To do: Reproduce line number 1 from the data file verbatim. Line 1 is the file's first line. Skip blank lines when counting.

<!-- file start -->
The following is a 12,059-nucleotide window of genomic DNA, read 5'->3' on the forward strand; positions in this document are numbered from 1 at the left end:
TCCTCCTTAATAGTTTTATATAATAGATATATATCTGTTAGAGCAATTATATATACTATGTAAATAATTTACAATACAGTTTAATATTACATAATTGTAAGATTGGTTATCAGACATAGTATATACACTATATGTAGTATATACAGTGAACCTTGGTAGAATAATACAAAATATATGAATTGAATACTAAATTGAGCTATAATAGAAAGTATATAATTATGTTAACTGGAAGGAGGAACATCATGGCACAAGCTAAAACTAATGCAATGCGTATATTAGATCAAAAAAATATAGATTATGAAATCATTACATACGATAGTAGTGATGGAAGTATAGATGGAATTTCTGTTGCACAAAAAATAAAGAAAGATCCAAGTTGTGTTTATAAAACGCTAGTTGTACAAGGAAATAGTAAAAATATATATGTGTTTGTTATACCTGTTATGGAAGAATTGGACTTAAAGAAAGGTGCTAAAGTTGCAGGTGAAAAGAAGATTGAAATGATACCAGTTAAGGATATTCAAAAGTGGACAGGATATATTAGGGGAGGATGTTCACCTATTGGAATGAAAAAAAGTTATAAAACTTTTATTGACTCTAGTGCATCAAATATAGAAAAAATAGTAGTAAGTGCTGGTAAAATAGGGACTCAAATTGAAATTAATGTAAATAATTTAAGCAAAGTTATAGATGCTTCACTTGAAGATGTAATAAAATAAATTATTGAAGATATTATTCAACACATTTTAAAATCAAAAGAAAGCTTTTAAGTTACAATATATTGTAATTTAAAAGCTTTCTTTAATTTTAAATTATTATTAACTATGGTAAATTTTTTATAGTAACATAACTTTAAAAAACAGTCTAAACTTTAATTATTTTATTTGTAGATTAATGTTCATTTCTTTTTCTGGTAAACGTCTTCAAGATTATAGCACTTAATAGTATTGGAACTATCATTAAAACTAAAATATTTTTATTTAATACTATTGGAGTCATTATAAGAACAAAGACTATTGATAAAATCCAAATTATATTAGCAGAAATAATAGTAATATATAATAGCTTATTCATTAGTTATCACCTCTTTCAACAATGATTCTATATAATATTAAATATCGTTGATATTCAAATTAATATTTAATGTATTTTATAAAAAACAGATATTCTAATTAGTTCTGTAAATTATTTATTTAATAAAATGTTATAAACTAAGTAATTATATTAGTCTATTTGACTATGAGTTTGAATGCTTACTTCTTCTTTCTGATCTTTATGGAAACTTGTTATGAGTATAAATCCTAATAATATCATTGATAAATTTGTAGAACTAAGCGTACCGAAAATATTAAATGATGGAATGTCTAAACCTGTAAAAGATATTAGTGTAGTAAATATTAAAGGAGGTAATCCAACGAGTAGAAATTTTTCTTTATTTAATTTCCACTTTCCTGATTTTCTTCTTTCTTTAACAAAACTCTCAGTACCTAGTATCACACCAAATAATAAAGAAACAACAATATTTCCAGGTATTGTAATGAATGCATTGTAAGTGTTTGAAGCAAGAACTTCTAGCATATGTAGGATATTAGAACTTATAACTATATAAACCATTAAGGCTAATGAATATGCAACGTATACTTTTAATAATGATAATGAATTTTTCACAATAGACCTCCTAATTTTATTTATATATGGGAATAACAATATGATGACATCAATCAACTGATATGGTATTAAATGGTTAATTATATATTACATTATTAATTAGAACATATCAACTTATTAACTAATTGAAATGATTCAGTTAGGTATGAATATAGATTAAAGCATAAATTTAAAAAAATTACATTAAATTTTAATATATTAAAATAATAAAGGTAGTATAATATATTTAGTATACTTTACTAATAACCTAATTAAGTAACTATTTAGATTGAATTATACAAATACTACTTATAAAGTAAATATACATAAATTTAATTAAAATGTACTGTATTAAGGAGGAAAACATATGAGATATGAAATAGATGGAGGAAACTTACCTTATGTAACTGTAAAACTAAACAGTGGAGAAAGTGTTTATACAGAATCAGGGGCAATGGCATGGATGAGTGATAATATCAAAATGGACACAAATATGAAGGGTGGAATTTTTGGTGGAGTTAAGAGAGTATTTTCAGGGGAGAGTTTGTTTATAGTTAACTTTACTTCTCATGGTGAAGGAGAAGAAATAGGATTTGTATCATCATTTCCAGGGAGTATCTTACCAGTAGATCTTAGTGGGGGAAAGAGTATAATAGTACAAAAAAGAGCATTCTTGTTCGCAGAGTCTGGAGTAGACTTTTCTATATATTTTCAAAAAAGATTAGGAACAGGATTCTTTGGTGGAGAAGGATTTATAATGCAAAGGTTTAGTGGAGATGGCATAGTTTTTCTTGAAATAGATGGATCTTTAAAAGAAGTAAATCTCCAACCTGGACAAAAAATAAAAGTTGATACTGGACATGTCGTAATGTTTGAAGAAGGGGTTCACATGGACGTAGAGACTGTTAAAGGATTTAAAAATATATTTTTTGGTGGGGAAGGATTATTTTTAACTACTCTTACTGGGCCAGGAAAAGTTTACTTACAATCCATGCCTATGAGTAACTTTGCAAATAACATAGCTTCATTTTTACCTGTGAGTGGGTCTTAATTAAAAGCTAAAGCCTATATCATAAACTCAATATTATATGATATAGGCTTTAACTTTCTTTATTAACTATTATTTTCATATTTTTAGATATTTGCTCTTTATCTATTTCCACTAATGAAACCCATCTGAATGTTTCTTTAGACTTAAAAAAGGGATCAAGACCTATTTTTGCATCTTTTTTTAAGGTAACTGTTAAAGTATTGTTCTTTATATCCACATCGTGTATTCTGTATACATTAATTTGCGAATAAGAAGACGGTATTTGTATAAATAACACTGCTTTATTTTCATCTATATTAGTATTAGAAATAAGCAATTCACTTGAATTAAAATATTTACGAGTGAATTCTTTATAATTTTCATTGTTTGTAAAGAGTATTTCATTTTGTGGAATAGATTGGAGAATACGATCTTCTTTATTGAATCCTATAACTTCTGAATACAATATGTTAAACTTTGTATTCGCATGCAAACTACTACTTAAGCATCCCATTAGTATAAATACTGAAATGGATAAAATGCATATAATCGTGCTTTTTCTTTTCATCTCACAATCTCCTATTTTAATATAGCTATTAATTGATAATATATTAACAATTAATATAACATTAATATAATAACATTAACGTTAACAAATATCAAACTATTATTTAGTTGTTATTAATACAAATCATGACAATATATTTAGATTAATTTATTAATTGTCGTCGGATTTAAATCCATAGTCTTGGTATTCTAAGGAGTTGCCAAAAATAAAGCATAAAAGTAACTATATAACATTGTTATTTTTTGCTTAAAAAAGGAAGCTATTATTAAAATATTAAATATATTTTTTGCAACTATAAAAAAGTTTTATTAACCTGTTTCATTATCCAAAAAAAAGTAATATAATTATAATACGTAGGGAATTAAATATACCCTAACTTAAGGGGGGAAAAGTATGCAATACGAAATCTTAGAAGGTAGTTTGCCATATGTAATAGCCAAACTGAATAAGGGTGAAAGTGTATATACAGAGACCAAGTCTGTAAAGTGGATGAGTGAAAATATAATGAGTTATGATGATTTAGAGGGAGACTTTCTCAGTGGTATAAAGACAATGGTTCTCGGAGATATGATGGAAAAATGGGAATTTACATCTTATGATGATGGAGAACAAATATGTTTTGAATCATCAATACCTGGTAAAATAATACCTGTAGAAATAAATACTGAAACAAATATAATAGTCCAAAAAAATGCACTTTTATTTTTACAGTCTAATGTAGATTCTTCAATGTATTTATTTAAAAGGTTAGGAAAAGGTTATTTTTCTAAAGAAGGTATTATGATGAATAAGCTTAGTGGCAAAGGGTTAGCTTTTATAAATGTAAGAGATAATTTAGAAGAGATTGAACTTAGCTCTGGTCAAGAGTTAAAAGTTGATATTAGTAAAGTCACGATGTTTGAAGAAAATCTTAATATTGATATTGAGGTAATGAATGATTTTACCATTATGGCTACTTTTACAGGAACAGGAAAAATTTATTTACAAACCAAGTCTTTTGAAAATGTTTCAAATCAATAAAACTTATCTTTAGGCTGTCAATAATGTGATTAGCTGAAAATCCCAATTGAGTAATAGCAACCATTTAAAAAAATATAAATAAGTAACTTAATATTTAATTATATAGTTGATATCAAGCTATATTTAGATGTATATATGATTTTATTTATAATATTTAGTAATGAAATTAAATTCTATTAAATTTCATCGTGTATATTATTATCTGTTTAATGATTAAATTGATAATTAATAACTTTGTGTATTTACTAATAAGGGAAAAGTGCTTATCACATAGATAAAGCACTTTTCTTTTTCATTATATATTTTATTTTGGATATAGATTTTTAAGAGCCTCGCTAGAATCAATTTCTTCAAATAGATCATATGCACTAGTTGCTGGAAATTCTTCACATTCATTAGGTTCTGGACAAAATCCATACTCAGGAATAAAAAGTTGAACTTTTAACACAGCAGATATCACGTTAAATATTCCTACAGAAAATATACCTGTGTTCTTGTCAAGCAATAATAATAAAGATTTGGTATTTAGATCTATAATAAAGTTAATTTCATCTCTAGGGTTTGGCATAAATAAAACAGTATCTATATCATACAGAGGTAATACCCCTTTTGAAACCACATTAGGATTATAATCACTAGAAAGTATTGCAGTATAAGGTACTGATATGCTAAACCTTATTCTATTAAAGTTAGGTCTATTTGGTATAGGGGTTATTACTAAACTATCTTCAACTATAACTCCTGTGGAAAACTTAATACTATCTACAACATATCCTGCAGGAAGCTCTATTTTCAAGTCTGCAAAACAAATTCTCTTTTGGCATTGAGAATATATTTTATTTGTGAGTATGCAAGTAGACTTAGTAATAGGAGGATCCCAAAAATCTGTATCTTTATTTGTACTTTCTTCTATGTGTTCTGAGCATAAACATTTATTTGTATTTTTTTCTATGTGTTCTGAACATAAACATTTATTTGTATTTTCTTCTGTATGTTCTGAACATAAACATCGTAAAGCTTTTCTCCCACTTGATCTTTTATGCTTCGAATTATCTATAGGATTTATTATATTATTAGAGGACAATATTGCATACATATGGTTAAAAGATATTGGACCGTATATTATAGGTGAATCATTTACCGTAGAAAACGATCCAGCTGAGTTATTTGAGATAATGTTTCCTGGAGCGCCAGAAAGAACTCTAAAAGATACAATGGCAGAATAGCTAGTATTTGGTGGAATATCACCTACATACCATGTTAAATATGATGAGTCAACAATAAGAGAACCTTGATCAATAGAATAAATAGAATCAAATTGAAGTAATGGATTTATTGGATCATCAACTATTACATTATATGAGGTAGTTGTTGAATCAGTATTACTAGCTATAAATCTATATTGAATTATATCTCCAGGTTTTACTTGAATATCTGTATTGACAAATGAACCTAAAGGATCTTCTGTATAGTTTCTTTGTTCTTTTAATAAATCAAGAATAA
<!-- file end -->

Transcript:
The following is a 12,059-nucleotide window of genomic DNA, read 5'->3' on the forward strand; positions in this document are numbered from 1 at the left end: